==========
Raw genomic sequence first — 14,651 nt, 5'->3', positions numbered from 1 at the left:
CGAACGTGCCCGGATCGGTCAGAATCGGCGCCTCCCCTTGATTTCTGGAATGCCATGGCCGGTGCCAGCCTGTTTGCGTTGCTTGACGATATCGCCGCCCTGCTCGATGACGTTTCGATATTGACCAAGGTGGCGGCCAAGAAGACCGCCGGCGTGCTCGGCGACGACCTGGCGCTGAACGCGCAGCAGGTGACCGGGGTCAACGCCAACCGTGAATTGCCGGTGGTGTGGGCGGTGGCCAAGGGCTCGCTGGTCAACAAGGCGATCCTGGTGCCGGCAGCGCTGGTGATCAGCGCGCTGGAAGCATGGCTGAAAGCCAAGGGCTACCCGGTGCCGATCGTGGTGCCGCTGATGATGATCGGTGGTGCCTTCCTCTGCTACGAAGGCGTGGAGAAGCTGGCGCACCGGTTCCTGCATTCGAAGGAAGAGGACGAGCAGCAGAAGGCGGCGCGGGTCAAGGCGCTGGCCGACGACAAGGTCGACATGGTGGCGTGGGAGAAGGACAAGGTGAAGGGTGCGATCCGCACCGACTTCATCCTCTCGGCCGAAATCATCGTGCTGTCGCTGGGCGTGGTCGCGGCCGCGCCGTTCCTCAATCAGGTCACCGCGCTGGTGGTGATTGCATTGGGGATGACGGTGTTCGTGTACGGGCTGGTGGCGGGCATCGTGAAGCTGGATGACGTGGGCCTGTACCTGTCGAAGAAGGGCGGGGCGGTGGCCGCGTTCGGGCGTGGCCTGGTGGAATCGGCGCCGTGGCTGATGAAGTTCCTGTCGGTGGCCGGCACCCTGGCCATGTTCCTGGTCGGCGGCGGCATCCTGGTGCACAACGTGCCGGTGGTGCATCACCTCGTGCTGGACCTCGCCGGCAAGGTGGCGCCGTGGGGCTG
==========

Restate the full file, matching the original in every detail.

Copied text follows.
Raw genomic sequence first — 14,651 nt, 5'->3', positions numbered from 1 at the left:
CGAACGTGCCCGGATCGGTCAGAATCGGCGCCTCCCCTTGATTTCTGGAATGCCATGGCCGGTGCCAGCCTGTTTGCGTTGCTTGACGATATCGCCGCCCTGCTCGATGACGTTTCGATATTGACCAAGGTGGCGGCCAAGAAGACCGCCGGCGTGCTCGGCGACGACCTGGCGCTGAACGCGCAGCAGGTGACCGGGGTCAACGCCAACCGTGAATTGCCGGTGGTGTGGGCGGTGGCCAAGGGCTCGCTGGTCAACAAGGCGATCCTGGTGCCGGCAGCGCTGGTGATCAGCGCGCTGGAAGCATGGCTGAAAGCCAAGGGCTACCCGGTGCCGATCGTGGTGCCGCTGATGATGATCGGTGGTGCCTTCCTCTGCTACGAAGGCGTGGAGAAGCTGGCGCACCGGTTCCTGCATTCGAAGGAAGAGGACGAGCAGCAGAAGGCGGCGCGGGTCAAGGCGCTGGCCGACGACAAGGTCGACATGGTGGCGTGGGAGAAGGACAAGGTGAAGGGTGCGATCCGCACCGACTTCATCCTCTCGGCCGAAATCATCGTGCTGTCGCTGGGCGTGGTCGCGGCCGCGCCGTTCCTCAATCAGGTCACCGCGCTGGTGGTGATTGCATTGGGGATGACGGTGTTCGTGTACGGGCTGGTGGCGGGCATCGTGAAGCTGGATGACGTGGGCCTGTACCTGTCGAAGAAGGGCGGGGCGGTGGCCGCGTTCGGGCGTGGCCTGGTGGAATCGGCGCCGTGGCTGATGAAGTTCCTGTCGGTGGCCGGCACCCTGGCCATGTTCCTGGTCGGCGGCGGCATCCTGGTGCACAACGTGCCGGTGGTGCATCACCTCGTGCTGGACCTCGCCGGCAAGGTGGCGCCGTGGGGCTG